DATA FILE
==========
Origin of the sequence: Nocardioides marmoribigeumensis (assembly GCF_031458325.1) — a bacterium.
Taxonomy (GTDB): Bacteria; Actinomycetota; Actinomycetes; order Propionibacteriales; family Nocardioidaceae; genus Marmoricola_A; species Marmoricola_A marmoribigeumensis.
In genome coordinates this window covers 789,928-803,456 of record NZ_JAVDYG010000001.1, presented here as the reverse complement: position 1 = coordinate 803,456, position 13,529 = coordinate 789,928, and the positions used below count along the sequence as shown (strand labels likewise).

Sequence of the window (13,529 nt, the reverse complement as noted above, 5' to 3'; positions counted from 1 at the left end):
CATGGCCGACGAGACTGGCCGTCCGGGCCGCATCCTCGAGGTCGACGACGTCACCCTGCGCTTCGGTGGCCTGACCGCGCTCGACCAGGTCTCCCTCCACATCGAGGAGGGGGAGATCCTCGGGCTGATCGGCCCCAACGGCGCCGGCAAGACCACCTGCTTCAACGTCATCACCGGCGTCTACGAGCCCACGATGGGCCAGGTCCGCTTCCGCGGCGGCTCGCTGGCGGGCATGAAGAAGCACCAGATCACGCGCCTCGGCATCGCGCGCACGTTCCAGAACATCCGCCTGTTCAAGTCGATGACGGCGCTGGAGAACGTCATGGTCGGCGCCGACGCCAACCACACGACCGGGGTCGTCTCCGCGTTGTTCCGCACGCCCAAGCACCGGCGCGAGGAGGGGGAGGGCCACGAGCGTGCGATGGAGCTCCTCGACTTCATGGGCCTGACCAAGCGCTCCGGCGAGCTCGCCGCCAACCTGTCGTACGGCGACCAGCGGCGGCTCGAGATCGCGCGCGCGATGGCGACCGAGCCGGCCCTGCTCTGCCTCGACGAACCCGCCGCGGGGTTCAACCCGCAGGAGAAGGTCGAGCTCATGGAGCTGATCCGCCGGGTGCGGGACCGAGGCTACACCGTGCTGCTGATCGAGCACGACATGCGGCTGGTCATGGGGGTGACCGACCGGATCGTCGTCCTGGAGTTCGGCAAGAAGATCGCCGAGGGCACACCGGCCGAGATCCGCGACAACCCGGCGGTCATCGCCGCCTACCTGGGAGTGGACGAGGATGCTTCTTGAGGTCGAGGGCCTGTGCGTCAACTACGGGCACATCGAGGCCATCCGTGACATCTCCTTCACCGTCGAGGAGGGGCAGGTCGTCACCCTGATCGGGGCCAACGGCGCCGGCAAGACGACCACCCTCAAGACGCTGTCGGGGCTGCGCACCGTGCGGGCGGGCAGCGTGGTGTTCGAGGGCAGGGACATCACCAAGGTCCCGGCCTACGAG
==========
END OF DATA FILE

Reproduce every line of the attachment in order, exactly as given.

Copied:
Origin of the sequence: Nocardioides marmoribigeumensis (assembly GCF_031458325.1) — a bacterium.
Taxonomy (GTDB): Bacteria; Actinomycetota; Actinomycetes; order Propionibacteriales; family Nocardioidaceae; genus Marmoricola_A; species Marmoricola_A marmoribigeumensis.
In genome coordinates this window covers 789,928-803,456 of record NZ_JAVDYG010000001.1, presented here as the reverse complement: position 1 = coordinate 803,456, position 13,529 = coordinate 789,928, and the positions used below count along the sequence as shown (strand labels likewise).

Sequence of the window (13,529 nt, the reverse complement as noted above, 5' to 3'; positions counted from 1 at the left end):
CATGGCCGACGAGACTGGCCGTCCGGGCCGCATCCTCGAGGTCGACGACGTCACCCTGCGCTTCGGTGGCCTGACCGCGCTCGACCAGGTCTCCCTCCACATCGAGGAGGGGGAGATCCTCGGGCTGATCGGCCCCAACGGCGCCGGCAAGACCACCTGCTTCAACGTCATCACCGGCGTCTACGAGCCCACGATGGGCCAGGTCCGCTTCCGCGGCGGCTCGCTGGCGGGCATGAAGAAGCACCAGATCACGCGCCTCGGCATCGCGCGCACGTTCCAGAACATCCGCCTGTTCAAGTCGATGACGGCGCTGGAGAACGTCATGGTCGGCGCCGACGCCAACCACACGACCGGGGTCGTCTCCGCGTTGTTCCGCACGCCCAAGCACCGGCGCGAGGAGGGGGAGGGCCACGAGCGTGCGATGGAGCTCCTCGACTTCATGGGCCTGACCAAGCGCTCCGGCGAGCTCGCCGCCAACCTGTCGTACGGCGACCAGCGGCGGCTCGAGATCGCGCGCGCGATGGCGACCGAGCCGGCCCTGCTCTGCCTCGACGAACCCGCCGCGGGGTTCAACCCGCAGGAGAAGGTCGAGCTCATGGAGCTGATCCGCCGGGTGCGGGACCGAGGCTACACCGTGCTGCTGATCGAGCACGACATGCGGCTGGTCATGGGGGTGACCGACCGGATCGTCGTCCTGGAGTTCGGCAAGAAGATCGCCGAGGGCACACCGGCCGAGATCCGCGACAACCCGGCGGTCATCGCCGCCTACCTGGGAGTGGACGAGGATGCTTCTTGAGGTCGAGGGCCTGTGCGTCAACTACGGGCACATCGAGGCCATCCGTGACATCTCCTTCACCGTCGAGGAGGGGCAGGTCGTCACCCTGATCGGGGCCAACGGCGCCGGCAAGACGACCACCCTCAAGACGCTGTCGGGGCTGCGCACCGTGCGGGCGGGCAGCGTGGTGTTCGAGGGCAGGGACATCACCAAGGTCCCGGCCTACGAG